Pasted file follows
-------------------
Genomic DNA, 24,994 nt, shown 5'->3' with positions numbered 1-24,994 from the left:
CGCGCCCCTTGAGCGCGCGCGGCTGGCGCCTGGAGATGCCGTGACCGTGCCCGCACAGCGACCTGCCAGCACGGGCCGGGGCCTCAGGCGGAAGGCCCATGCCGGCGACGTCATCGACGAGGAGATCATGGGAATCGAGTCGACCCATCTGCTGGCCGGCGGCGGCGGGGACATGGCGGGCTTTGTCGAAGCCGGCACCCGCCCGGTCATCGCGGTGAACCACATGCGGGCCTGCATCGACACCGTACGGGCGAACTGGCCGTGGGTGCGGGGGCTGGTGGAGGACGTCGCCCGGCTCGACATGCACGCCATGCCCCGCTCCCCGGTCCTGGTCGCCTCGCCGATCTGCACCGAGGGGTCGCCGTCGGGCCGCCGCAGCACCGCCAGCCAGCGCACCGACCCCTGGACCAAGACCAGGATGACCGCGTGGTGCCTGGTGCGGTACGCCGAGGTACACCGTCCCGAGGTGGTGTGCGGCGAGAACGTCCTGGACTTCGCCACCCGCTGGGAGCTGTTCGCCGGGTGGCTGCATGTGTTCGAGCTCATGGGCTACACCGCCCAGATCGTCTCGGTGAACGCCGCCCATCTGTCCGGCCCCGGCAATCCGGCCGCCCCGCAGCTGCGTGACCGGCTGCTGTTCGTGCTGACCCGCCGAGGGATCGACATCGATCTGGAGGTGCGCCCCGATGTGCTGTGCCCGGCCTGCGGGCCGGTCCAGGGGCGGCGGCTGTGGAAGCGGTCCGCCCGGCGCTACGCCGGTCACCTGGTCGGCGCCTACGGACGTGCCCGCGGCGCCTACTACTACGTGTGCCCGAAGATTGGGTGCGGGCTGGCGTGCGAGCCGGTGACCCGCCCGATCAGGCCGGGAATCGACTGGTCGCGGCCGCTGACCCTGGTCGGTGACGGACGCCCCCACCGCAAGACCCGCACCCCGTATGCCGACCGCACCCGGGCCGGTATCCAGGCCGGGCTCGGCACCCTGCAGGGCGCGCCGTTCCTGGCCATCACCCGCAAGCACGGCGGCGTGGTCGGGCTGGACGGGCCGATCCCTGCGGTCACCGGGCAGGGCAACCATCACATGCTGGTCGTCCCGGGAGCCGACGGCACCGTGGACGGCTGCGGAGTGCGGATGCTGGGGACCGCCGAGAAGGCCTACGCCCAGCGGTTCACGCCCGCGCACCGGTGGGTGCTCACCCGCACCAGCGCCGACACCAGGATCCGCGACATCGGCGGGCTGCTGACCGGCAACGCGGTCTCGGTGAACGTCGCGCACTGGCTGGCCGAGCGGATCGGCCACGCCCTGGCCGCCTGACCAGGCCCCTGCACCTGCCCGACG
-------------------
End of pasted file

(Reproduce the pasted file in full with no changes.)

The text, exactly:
Genomic DNA, 24,994 nt, shown 5'->3' with positions numbered 1-24,994 from the left:
CGCGCCCCTTGAGCGCGCGCGGCTGGCGCCTGGAGATGCCGTGACCGTGCCCGCACAGCGACCTGCCAGCACGGGCCGGGGCCTCAGGCGGAAGGCCCATGCCGGCGACGTCATCGACGAGGAGATCATGGGAATCGAGTCGACCCATCTGCTGGCCGGCGGCGGCGGGGACATGGCGGGCTTTGTCGAAGCCGGCACCCGCCCGGTCATCGCGGTGAACCACATGCGGGCCTGCATCGACACCGTACGGGCGAACTGGCCGTGGGTGCGGGGGCTGGTGGAGGACGTCGCCCGGCTCGACATGCACGCCATGCCCCGCTCCCCGGTCCTGGTCGCCTCGCCGATCTGCACCGAGGGGTCGCCGTCGGGCCGCCGCAGCACCGCCAGCCAGCGCACCGACCCCTGGACCAAGACCAGGATGACCGCGTGGTGCCTGGTGCGGTACGCCGAGGTACACCGTCCCGAGGTGGTGTGCGGCGAGAACGTCCTGGACTTCGCCACCCGCTGGGAGCTGTTCGCCGGGTGGCTGCATGTGTTCGAGCTCATGGGCTACACCGCCCAGATCGTCTCGGTGAACGCCGCCCATCTGTCCGGCCCCGGCAATCCGGCCGCCCCGCAGCTGCGTGACCGGCTGCTGTTCGTGCTGACCCGCCGAGGGATCGACATCGATCTGGAGGTGCGCCCCGATGTGCTGTGCCCGGCCTGCGGGCCGGTCCAGGGGCGGCGGCTGTGGAAGCGGTCCGCCCGGCGCTACGCCGGTCACCTGGTCGGCGCCTACGGACGTGCCCGCGGCGCCTACTACTACGTGTGCCCGAAGATTGGGTGCGGGCTGGCGTGCGAGCCGGTGACCCGCCCGATCAGGCCGGGAATCGACTGGTCGCGGCCGCTGACCCTGGTCGGTGACGGACGCCCCCACCGCAAGACCCGCACCCCGTATGCCGACCGCACCCGGGCCGGTATCCAGGCCGGGCTCGGCACCCTGCAGGGCGCGCCGTTCCTGGCCATCACCCGCAAGCACGGCGGCGTGGTCGGGCTGGACGGGCCGATCCCTGCGGTCACCGGGCAGGGCAACCATCACATGCTGGTCGTCCCGGGAGCCGACGGCACCGTGGACGGCTGCGGAGTGCGGATGCTGGGGACCGCCGAGAAGGCCTACGCCCAGCGGTTCACGCCCGCGCACCGGTGGGTGCTCACCCGCACCAGCGCCGACACCAGGATCCGCGACATCGGCGGGCTGCTGACCGGCAACGCGGTCTCGGTGAACGTCGCGCACTGGCTGGCCGAGCGGATCGGCCACGCCCTGGCCGCCTGACCAGGCCCCTGCACCTGCCCGACG